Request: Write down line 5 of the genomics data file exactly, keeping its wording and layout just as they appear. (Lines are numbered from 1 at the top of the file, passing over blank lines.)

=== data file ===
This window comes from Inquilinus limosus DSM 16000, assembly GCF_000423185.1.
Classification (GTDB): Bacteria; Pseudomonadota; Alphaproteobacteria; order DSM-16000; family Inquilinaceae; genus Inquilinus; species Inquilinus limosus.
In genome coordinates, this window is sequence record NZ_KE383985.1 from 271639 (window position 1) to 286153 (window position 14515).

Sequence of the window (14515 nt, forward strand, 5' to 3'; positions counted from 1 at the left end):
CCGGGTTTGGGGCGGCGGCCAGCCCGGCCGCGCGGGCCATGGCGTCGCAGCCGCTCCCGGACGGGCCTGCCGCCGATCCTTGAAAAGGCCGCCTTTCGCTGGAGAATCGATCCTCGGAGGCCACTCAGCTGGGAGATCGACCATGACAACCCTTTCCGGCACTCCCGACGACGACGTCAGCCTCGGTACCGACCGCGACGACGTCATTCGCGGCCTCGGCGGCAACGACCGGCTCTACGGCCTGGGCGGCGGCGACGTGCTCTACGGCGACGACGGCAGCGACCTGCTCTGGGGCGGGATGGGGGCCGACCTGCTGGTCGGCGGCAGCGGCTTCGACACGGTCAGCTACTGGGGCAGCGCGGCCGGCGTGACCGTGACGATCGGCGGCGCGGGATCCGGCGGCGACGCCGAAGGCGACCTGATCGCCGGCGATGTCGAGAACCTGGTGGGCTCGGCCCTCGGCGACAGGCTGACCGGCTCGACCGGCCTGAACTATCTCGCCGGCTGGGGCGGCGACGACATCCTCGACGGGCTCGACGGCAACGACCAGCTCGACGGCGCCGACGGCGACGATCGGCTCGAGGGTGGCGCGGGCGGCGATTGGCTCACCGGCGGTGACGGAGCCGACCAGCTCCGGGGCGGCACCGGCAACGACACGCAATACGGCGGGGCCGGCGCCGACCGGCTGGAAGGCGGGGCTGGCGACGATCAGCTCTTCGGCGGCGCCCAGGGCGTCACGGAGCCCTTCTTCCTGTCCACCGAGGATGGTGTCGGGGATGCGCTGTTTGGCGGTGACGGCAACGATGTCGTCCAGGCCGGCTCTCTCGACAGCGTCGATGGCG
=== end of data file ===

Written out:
CCGGGTTTGGGGCGGCGGCCAGCCCGGCCGCGCGGGCCATGGCGTCGCAGCCGCTCCCGGACGGGCCTGCCGCCGATCCTTGAAAAGGCCGCCTTTCGCTGGAGAATCGATCCTCGGAGGCCACTCAGCTGGGAGATCGACCATGACAACCCTTTCCGGCACTCCCGACGACGACGTCAGCCTCGGTACCGACCGCGACGACGTCATTCGCGGCCTCGGCGGCAACGACCGGCTCTACGGCCTGGGCGGCGGCGACGTGCTCTACGGCGACGACGGCAGCGACCTGCTCTGGGGCGGGATGGGGGCCGACCTGCTGGTCGGCGGCAGCGGCTTCGACACGGTCAGCTACTGGGGCAGCGCGGCCGGCGTGACCGTGACGATCGGCGGCGCGGGATCCGGCGGCGACGCCGAAGGCGACCTGATCGCCGGCGATGTCGAGAACCTGGTGGGCTCGGCCCTCGGCGACAGGCTGACCGGCTCGACCGGCCTGAACTATCTCGCCGGCTGGGGCGGCGACGACATCCTCGACGGGCTCGACGGCAACGACCAGCTCGACGGCGCCGACGGCGACGATCGGCTCGAGGGTGGCGCGGGCGGCGATTGGCTCACCGGCGGTGACGGAGCCGACCAGCTCCGGGGCGGCACCGGCAACGACACGCAATACGGCGGGGCCGGCGCCGACCGGCTGGAAGGCGGGGCTGGCGACGATCAGCTCTTCGGCGGCGCCCAGGGCGTCACGGAGCCCTTCTTCCTGTCCACCGAGGATGGTGTCGGGGATGCGCTGTTTGGCGGTGACGGCAACGATGTCGTCCAGGCCGGCTCTCTCGACAGCGTCGATGGCG